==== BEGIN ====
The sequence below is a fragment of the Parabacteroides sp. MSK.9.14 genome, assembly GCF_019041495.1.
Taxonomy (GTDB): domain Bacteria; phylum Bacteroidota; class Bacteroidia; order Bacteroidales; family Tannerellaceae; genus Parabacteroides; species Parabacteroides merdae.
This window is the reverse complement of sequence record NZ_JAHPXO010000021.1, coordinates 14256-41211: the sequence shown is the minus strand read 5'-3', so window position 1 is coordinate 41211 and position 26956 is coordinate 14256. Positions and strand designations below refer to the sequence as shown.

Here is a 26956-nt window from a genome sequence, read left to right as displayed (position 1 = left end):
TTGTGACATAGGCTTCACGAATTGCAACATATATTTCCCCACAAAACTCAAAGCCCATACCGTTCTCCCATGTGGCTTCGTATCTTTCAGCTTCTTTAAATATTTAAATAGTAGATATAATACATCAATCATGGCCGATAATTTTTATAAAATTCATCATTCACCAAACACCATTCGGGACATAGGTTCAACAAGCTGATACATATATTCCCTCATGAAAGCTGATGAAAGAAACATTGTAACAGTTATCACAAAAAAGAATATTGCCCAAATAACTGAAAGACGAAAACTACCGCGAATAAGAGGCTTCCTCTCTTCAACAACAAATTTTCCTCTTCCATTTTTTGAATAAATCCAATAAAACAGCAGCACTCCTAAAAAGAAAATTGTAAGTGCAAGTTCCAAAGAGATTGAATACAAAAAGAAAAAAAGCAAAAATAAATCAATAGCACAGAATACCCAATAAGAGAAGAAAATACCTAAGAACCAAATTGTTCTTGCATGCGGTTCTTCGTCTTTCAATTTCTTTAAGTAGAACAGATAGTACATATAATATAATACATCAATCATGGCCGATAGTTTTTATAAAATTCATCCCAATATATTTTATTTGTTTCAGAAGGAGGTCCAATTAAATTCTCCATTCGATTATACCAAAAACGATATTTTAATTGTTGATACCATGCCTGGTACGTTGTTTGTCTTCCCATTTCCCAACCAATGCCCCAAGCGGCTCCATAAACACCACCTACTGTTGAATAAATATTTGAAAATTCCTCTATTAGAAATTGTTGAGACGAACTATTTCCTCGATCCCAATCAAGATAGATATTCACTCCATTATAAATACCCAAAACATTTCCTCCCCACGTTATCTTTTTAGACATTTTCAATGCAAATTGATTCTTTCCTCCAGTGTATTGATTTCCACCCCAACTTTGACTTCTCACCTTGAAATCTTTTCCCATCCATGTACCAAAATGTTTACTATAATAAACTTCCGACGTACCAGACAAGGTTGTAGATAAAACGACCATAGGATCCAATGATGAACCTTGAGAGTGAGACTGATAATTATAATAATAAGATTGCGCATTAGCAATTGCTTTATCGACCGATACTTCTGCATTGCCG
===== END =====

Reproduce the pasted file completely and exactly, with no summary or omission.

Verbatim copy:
The sequence below is a fragment of the Parabacteroides sp. MSK.9.14 genome, assembly GCF_019041495.1.
Taxonomy (GTDB): domain Bacteria; phylum Bacteroidota; class Bacteroidia; order Bacteroidales; family Tannerellaceae; genus Parabacteroides; species Parabacteroides merdae.
This window is the reverse complement of sequence record NZ_JAHPXO010000021.1, coordinates 14256-41211: the sequence shown is the minus strand read 5'-3', so window position 1 is coordinate 41211 and position 26956 is coordinate 14256. Positions and strand designations below refer to the sequence as shown.

Here is a 26956-nt window from a genome sequence, read left to right as displayed (position 1 = left end):
TTGTGACATAGGCTTCACGAATTGCAACATATATTTCCCCACAAAACTCAAAGCCCATACCGTTCTCCCATGTGGCTTCGTATCTTTCAGCTTCTTTAAATATTTAAATAGTAGATATAATACATCAATCATGGCCGATAATTTTTATAAAATTCATCATTCACCAAACACCATTCGGGACATAGGTTCAACAAGCTGATACATATATTCCCTCATGAAAGCTGATGAAAGAAACATTGTAACAGTTATCACAAAAAAGAATATTGCCCAAATAACTGAAAGACGAAAACTACCGCGAATAAGAGGCTTCCTCTCTTCAACAACAAATTTTCCTCTTCCATTTTTTGAATAAATCCAATAAAACAGCAGCACTCCTAAAAAGAAAATTGTAAGTGCAAGTTCCAAAGAGATTGAATACAAAAAGAAAAAAAGCAAAAATAAATCAATAGCACAGAATACCCAATAAGAGAAGAAAATACCTAAGAACCAAATTGTTCTTGCATGCGGTTCTTCGTCTTTCAATTTCTTTAAGTAGAACAGATAGTACATATAATATAATACATCAATCATGGCCGATAGTTTTTATAAAATTCATCCCAATATATTTTATTTGTTTCAGAAGGAGGTCCAATTAAATTCTCCATTCGATTATACCAAAAACGATATTTTAATTGTTGATACCATGCCTGGTACGTTGTTTGTCTTCCCATTTCCCAACCAATGCCCCAAGCGGCTCCATAAACACCACCTACTGTTGAATAAATATTTGAAAATTCCTCTATTAGAAATTGTTGAGACGAACTATTTCCTCGATCCCAATCAAGATAGATATTCACTCCATTATAAATACCCAAAACATTTCCTCCCCACGTTATCTTTTTAGACATTTTCAATGCAAATTGATTCTTTCCTCCAGTGTATTGATTTCCACCCCAACTTTGACTTCTCACCTTGAAATCTTTTCCCATCCATGTACCAAAATGTTTACTATAATAAACTTCCGACGTACCAGACAAGGTTGTAGATAAAACGACCATAGGATCCAATGATGAACCTTGAGAGTGAGACTGATAATTATAATAATAAGATTGCGCATTAGCAATTGCTTTATCGACCGATACTTCTGCATTGCCG